One of the other students wanted to know how to construct a hyperlink as part of a Word document and this was covered. Ironically, it can be done rather more easily -- in this writer's opinion anyway -- in Open/Libre Office.

One of the most useful lessons of the course, Moon says, was "the whole business of organising work into files and folders and the several ways of searching for anything you've lost, in the file store and the recycle bin. [Waddington] told us it's really almost impossible to lose something irretrievably; I'm not sure I believe that."

Discussion of internet and email followed; students were taken through the process of setting up a Gmail or Yahoo account -- which Moon had already done.

What comes out is that you need practical experience and that one of the bedrock pieces of knowledge is the terminology, says Moon. People experienced with computers unthinkingly use terms that are not exactly jargon but are still unfamiliar to 80-percenters. "I didn't know what 'favourites' were in a browser and that another browser calls the same thing 'bookmarks'; and when someone asked me whether I had an Android, I didn't know what they were talking about. Now I know an Android is one kind of smartphone and an iPhone is a different kind." A whole different course is probably needed just to establish those taxonomies in the minds of 80-percenters, she says.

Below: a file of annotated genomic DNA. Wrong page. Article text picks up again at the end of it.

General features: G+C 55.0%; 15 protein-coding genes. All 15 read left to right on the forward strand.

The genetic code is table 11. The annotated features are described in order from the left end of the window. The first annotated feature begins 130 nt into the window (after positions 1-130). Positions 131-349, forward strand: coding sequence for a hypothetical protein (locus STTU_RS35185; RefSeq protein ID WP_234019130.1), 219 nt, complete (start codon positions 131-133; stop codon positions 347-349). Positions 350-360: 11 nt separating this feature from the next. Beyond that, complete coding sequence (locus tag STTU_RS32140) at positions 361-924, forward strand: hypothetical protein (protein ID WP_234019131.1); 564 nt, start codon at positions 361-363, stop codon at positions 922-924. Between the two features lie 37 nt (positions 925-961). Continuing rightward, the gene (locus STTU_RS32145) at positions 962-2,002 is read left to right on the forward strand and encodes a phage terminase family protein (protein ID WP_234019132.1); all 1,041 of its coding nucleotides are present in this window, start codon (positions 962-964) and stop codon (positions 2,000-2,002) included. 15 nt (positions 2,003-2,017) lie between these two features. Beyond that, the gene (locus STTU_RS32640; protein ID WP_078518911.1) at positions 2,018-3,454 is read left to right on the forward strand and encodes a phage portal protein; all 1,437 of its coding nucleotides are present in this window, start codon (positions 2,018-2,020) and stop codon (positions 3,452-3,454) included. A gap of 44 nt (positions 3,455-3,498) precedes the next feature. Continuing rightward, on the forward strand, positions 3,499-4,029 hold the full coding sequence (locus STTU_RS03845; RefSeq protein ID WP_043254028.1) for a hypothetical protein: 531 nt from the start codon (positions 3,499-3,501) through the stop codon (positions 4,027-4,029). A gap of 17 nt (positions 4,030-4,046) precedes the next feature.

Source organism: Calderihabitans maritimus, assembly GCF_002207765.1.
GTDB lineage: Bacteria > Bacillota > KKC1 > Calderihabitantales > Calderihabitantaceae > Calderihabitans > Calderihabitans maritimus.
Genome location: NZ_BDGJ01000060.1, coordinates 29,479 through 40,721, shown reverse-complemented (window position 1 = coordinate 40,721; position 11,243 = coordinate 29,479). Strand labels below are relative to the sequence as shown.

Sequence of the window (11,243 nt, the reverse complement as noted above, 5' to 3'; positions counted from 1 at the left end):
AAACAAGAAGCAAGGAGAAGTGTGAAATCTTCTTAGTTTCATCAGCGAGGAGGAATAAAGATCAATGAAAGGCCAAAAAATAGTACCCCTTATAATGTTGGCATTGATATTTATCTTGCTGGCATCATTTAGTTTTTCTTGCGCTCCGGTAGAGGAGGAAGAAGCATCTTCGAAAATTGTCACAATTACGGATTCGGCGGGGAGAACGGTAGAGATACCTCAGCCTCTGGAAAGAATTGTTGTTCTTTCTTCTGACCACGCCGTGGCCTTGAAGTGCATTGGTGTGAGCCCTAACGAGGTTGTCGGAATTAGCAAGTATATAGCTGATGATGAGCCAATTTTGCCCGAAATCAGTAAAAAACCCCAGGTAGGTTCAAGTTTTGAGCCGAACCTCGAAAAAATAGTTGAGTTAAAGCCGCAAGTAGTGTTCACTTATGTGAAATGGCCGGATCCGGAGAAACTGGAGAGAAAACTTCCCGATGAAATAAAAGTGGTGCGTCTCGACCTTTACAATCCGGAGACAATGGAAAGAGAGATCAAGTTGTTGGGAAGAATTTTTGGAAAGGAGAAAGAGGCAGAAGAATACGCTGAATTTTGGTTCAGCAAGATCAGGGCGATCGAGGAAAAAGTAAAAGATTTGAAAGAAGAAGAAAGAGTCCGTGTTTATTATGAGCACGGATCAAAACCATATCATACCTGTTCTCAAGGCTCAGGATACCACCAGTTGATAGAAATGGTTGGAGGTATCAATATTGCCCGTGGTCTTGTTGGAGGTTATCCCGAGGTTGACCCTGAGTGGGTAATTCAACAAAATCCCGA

This, Moon suggests, should be the "foundation", followed by further specific courses for more in-depth understanding of specific technologies and their application.

"I'm thinking more and more that the course I went on will be subsumed before long into the need to know more about new technologies as a whole and how [the various devices] interact," she says. And thereby hangs a considerable tale. Relatively tech-savvy friends have been trying to help Moon with an ill-starred saga of establishing a reliable internet connection. The most recent solution -- so far holding up -- is that she acquire a smartphone and a voice-and-data plan with 2degrees and tether the phone to her PC for the infrequent occasions she needs internet and email access and a large screen -- or internet music with the PC hooked to the stereo.

Tethering, even with the help of friends and the 2degrees and LG helpdesks, was "a nightmare", she says. One vital part of the setup was missed -- possibly because everyone concerned thought she would just know -- and in the end she figured that element out for herself.

Computerworld has not been privy to the whole of the tethering saga, and we don't want to prejudge the standard of 2degrees' or LG's help service, but it sounds like good ammunition for Adams's campaign for full and clear disclosure of everything that will be involved when 80-percenters take on new technology.

However as a consequence of the smartphone purchase, Moon has discovered the joys of surfing and emailing while mobile. "I haven't done justice to the info from the [PC] course yet," she says in an email. "My smartphone seems to be more relevant and compelling!"

There could be a lesson there about the maturing of technology and interface design. Perhaps "computing" courses will become irrelevant in time as the 80-percenters move to smartphones and tablets, that don't expose them to so much of the off-putting guts of the technology.